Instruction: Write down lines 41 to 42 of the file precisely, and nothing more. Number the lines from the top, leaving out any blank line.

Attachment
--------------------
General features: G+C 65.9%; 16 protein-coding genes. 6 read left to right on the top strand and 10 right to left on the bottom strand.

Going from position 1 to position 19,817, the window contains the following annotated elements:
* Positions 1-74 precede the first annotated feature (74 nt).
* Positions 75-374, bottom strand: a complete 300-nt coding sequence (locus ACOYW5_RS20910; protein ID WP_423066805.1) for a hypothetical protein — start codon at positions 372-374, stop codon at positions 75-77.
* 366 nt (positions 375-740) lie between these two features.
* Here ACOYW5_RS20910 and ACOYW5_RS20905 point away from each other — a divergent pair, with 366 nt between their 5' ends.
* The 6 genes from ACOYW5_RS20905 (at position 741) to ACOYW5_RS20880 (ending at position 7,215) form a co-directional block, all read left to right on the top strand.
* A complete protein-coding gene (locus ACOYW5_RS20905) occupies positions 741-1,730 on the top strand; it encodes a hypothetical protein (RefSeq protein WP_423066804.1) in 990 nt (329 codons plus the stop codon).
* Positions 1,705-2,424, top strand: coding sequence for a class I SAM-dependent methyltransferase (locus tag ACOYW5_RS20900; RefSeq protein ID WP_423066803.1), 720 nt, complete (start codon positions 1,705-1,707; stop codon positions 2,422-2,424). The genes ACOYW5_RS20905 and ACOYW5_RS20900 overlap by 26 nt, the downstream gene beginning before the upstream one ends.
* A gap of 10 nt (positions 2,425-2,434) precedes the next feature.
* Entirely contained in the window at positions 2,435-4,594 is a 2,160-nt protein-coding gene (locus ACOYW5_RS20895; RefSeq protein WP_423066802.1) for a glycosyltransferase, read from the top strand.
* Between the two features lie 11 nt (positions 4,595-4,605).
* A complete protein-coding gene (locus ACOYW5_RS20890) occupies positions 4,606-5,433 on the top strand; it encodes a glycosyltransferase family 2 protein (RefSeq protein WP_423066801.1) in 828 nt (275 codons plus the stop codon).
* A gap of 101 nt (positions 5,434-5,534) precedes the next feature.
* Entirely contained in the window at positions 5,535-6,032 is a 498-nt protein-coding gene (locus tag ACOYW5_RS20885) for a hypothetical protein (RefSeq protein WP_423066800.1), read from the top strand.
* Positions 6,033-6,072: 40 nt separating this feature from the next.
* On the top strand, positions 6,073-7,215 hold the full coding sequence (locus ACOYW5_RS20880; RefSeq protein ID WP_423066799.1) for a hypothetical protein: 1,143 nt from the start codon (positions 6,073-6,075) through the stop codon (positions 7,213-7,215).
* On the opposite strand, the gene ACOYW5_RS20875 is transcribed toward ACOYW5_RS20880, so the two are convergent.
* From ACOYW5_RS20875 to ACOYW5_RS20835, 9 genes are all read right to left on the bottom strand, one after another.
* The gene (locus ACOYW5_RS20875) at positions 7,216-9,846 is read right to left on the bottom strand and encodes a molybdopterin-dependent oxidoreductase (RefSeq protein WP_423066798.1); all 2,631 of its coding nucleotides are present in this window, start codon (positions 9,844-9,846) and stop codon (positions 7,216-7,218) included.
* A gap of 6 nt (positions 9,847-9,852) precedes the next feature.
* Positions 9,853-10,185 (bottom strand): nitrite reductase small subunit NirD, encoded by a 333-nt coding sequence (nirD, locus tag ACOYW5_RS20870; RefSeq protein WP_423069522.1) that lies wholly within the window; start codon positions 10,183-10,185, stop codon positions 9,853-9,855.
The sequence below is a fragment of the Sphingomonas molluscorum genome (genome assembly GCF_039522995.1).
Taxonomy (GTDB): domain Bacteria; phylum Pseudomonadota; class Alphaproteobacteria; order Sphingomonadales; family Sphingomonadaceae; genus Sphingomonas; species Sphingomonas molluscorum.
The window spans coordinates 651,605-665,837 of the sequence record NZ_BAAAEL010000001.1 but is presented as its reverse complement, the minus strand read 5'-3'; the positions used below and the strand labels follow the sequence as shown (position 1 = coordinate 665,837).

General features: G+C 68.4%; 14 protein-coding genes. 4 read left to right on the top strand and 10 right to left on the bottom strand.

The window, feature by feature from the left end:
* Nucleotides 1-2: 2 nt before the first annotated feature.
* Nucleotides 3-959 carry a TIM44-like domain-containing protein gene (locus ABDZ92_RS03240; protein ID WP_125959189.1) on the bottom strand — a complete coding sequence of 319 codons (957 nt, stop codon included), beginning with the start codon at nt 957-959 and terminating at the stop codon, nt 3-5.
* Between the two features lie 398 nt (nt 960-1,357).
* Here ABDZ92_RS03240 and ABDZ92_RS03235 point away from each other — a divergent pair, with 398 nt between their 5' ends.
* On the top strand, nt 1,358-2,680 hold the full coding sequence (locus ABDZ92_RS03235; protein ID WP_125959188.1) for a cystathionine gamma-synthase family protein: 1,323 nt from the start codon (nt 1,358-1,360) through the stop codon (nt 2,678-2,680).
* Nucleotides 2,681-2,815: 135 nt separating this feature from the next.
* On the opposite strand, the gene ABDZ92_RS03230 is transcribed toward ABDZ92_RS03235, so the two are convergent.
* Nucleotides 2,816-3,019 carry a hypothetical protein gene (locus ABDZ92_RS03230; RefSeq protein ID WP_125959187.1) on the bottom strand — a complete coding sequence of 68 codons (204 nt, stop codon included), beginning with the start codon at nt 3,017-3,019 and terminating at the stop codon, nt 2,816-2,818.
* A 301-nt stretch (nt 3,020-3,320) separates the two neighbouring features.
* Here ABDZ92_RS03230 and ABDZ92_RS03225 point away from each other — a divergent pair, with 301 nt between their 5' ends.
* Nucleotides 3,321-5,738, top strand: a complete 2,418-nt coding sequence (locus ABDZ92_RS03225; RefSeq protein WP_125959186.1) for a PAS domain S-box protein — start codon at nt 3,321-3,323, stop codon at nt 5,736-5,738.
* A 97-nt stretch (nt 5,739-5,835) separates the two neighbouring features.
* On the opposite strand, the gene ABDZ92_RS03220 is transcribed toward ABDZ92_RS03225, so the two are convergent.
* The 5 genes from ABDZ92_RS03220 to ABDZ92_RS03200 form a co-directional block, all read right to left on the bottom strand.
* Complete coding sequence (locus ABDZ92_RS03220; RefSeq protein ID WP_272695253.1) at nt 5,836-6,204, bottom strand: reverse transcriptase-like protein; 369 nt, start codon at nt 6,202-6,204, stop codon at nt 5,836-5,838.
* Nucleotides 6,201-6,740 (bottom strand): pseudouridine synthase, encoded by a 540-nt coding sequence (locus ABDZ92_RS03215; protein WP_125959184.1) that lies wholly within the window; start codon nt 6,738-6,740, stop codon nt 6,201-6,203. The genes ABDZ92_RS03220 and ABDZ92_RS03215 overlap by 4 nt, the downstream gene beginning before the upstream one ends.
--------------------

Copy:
* The 5 genes from ABDZ92_RS03220 to ABDZ92_RS03200 form a co-directional block, all read right to left on the bottom strand.
* Complete coding sequence (locus ABDZ92_RS03220; RefSeq protein ID WP_272695253.1) at nt 5,836-6,204, bottom strand: reverse transcriptase-like protein; 369 nt, start codon at nt 6,202-6,204, stop codon at nt 5,836-5,838.